HL7 pointed out that Discharge Summaries require content that is not described or supported in the CCD. ONC acknowledged that Discharge Summary documentation can be separated from the content of the CCD, but did not select an alternative standard for them.
Use EHRs for Clinical Purposes
HL7 recommended that the text in the Interim Final rule which required use of the EHR to perform eligibility and claims transactions be removed, as this is inconsistent with EHR systems as described by the HL7 EHR Functional Model. The final rule removes the requirement for the EHR to perform claims or eligibility transactions.
“The final rule on standards for meaningful use will improve the potential for interoperable exchange between healthcare providers. HL7 and its members are proud to have been a contributor to this historic regulation,” said HL7 CEO Charles Jaffe, MD, PhD. “The HIT Standards Committee deserves our gratitude for this significant achievement. We must continue to advance the vision of the committee if we hope to reach the goal of improving the care of our patients.”
For more information, please visit the HL7 website at http://www.hl7.org/. HL7 International members may download copies of the standards and implementation guides for free. Nonmembers may purchase them at http://www.hl7.org/.
About Health Level Seven International (HL7)
Founded in 1987, Health Level Seven International is the global authority for healthcare Information interoperability and standards with affiliates established in more than 30 countries. HL7 is a non-profit, ANSI accredited standards development organization dedicated to providing a comprehensive framework and related standards for the exchange, integration, sharing, and retrieval of electronic health information that supports clinical practice and the management, delivery and evaluation of health services. HL7’s more than 2,300 members represent approximately 500 corporate members, which include more than 90 percent of the information systems vendors serving healthcare. HL7 collaborates with other standards developers and provider, payer, philanthropic and government agencies at the highest levels to ensure the development of comprehensive and reliable standards and successful interoperability efforts.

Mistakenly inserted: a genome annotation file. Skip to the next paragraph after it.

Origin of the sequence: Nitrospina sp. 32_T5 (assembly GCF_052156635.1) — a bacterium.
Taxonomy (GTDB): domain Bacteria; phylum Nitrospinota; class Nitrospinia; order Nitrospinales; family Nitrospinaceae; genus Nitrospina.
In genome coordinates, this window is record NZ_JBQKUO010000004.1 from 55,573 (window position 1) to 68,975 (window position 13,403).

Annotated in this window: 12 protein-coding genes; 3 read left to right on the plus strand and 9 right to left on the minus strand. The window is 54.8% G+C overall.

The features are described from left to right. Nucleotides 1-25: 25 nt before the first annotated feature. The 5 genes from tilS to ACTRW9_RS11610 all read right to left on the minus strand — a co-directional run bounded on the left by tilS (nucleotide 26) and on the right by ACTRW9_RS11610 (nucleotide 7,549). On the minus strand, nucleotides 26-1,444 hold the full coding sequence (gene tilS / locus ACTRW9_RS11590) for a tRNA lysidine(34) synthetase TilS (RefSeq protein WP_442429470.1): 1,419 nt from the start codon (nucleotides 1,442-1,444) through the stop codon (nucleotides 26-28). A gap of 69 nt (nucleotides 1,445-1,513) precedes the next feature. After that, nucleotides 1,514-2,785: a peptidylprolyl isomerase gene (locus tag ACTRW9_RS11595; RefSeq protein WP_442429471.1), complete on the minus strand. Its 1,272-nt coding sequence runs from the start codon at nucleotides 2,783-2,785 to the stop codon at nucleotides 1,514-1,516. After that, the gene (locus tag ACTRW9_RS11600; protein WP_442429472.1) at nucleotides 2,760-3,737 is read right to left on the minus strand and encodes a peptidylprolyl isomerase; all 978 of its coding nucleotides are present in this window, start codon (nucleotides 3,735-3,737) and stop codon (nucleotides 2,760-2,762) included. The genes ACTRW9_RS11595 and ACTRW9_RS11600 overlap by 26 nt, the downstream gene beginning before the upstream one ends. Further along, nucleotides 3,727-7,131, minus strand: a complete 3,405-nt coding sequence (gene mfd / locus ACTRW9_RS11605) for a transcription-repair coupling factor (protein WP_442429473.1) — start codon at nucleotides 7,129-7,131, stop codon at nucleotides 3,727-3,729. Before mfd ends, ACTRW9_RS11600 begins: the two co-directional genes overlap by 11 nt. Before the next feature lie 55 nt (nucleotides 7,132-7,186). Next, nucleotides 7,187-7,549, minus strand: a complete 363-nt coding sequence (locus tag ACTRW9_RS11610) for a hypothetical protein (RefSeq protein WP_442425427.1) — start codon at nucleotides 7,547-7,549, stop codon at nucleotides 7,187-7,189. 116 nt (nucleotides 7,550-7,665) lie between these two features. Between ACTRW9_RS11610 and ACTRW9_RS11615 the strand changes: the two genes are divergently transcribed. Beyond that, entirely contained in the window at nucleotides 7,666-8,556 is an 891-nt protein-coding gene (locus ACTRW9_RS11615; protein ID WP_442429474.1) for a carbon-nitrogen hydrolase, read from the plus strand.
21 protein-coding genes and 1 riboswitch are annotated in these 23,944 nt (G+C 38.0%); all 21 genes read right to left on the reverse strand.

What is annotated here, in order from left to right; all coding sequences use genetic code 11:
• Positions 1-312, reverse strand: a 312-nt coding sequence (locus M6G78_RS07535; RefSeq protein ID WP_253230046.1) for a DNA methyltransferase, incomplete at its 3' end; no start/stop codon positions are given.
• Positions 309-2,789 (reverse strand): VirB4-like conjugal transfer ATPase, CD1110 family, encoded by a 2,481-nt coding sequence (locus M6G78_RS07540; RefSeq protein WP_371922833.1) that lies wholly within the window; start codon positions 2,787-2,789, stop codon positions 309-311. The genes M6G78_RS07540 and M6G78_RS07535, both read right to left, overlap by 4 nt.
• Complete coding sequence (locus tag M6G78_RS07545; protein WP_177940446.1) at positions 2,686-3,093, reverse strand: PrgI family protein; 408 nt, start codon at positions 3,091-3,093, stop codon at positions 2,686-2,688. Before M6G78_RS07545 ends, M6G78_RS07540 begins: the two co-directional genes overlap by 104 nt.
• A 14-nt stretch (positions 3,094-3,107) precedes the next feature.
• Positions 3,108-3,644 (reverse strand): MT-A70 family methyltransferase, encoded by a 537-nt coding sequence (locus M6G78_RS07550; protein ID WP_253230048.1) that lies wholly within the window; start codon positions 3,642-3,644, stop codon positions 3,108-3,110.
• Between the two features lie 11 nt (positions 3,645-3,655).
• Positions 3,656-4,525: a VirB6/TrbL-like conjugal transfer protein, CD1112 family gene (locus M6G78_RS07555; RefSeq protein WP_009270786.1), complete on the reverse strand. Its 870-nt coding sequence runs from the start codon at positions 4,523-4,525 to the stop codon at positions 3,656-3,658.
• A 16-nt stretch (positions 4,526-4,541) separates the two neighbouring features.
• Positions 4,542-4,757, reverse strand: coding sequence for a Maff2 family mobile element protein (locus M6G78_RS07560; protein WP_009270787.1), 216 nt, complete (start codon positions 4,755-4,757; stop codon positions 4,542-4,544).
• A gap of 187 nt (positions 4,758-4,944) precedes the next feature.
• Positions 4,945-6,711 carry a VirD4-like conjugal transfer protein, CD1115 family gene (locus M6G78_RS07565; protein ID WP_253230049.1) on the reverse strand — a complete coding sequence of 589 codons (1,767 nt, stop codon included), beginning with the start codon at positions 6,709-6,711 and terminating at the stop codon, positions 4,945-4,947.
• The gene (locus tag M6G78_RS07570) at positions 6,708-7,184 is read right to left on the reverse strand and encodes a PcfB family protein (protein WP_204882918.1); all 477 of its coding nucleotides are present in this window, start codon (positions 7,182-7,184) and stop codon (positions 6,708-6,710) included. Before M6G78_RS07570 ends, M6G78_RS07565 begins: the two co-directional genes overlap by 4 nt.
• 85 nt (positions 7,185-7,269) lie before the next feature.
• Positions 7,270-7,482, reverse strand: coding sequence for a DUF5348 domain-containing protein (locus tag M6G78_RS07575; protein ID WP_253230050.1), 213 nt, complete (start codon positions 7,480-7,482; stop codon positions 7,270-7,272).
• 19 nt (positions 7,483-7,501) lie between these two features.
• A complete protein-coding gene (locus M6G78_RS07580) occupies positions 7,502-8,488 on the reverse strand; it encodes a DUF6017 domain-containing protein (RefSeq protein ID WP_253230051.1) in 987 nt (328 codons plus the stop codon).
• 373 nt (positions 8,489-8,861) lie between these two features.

HL7’s endeavors are sponsored, in part, by the support of its benefactors: Abbott; Accenture; Booz Allen Hamilton; Centers for Disease Control and Prevention; Duke Translational Medicine Institute (DTMI); Eclipsys Corporation; Epic Systems Corporation; European Medicines Agency; the Food and Drug Administration; GE Healthcare Information Technologies; GlaxoSmithKline; Intel Corporation; InterSystems Corporation; Kaiser Permanente; Lockheed Martin; McKesson Provider Technology; Microsoft Corporation; NHS Connecting for Health; NICTIZ National Healthcare; Novartis Pharmaceuticals Corporation; Oracle Corporation; Partners HealthCare System, Inc.; Pfizer, Inc.; Philips Healthcare; QuadraMed Corporation; Quest Diagnostics Inc.; Siemens Healthcare; St. Jude Medical; Thomson Reuters; the U.S. Department of Defense, Military Health System; and the U.S. Department of Veterans Affairs.
Numerous HL7 Affiliates have been established around the globe including Argentina, Australia, Austria, Brazil, Canada, Chile, China, Colombia, Croatia, Czech Republic, Finland, France, Germany, Greece, Hong Kong, India, Italy, Japan, Korea, The Netherlands, New Zealand, Romania, Russia, Singapore, Spain, Sweden, Switzerland, Taiwan, Turkey, United Kingdom, and Uruguay.